BACKGROUND: Specialist 'therapeutic' footwear is recommended for patients with diseases such as rheumatoid arthritis (RA) as a beneficial intervention for reducing foot pain, improving foot health, and increasing general mobility. However, many patients choose not to wear this footwear. Recommendations from previous studies have been implemented but have had little impact in improving this situation. The aim of this study was to explore RA patients' experiences of this footwear to ascertain the factors which influence their choice to wear it or not. METHOD: Ten females and three males with RA and experience of wearing specialist footwear were recruited from four National Health Service orthotic services. Semi-structured interviews were carried out in the participants own homes. A hermeneutic phenomenological analysis of the transcripts was carried out to identify themes. RESULTS: The analysis revealed two main themes from both the female and male groups. These were the participants' feelings about their footwear and their experiences of the practitioner/s involved in providing the footwear. In addition, further themes were revealed from the female participants. These were feelings about their feet, behaviour associated with the footwear, and their feelings about what would have improved their experience. CONCLUSION: Unlike any other intervention specialist therapeutic footwear replaces something that is normally worn and is part of an individual's body image. It has much more of a negative impact on the female patients' emotions and activities than previously acknowledged and this influences their behaviour with it. The patients' consultations with the referring and dispensing practitioners are pivotal moments within the patient/practitioner relationship that have the potential to influence whether patients choose to wear the footwear or not.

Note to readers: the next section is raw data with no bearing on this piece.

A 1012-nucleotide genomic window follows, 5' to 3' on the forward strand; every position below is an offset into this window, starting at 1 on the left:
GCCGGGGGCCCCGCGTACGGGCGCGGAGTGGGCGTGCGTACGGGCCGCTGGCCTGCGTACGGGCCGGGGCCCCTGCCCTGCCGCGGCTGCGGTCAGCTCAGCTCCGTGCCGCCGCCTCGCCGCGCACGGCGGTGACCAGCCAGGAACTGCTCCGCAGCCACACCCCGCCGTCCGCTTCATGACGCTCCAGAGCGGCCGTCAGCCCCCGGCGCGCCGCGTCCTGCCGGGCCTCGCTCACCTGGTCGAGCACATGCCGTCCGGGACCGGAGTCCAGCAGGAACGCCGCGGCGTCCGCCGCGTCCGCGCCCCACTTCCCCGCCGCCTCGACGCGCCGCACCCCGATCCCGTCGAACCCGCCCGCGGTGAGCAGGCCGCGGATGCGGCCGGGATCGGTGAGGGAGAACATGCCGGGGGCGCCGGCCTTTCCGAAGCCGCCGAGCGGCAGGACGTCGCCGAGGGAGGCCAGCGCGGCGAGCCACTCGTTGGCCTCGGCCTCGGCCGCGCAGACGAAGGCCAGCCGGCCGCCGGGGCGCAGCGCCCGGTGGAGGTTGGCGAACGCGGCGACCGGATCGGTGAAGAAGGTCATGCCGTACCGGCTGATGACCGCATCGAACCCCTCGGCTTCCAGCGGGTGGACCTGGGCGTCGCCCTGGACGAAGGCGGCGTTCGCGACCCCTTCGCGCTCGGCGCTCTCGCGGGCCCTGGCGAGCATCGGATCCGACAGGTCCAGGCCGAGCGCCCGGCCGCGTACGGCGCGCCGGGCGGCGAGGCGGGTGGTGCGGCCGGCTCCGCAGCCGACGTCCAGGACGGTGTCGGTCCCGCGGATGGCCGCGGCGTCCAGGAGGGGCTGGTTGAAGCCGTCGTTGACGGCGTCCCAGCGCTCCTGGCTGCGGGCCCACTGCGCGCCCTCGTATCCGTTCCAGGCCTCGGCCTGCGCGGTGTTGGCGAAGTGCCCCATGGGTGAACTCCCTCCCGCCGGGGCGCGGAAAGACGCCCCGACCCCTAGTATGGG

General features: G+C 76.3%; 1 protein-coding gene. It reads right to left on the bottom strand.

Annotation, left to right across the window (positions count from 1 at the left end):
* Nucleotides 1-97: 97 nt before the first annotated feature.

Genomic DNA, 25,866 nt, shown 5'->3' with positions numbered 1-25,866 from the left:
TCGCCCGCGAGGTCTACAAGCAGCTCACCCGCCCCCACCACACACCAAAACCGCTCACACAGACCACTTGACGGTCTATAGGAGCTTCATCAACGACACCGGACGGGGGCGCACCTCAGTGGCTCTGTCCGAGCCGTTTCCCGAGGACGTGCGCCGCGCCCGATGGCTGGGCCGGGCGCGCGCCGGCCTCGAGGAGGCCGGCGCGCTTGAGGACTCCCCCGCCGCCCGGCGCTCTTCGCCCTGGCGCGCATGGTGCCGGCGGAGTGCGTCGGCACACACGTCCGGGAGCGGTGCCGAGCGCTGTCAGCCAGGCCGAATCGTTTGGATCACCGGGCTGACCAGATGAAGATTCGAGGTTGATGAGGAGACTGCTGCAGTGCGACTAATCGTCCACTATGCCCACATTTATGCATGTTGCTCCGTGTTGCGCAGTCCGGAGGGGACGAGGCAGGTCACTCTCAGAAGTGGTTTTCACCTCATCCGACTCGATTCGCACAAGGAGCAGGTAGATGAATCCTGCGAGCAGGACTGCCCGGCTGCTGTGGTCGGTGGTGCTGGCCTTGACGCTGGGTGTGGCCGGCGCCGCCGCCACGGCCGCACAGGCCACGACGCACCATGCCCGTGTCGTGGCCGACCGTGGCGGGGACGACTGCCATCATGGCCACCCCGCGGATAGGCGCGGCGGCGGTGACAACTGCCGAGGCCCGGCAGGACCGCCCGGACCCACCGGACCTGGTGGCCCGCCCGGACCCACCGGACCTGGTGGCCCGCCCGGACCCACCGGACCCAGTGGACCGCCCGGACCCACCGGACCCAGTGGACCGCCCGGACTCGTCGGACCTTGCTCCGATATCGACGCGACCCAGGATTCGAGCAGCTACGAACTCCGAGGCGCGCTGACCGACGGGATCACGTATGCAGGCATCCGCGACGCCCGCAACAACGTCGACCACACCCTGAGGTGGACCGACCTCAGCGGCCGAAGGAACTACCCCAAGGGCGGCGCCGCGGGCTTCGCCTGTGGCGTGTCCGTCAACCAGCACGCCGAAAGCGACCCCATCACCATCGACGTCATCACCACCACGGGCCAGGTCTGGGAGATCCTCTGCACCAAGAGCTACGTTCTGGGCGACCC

Mendeley saves you time finding and organizing research
Choose a citation style from the tabs below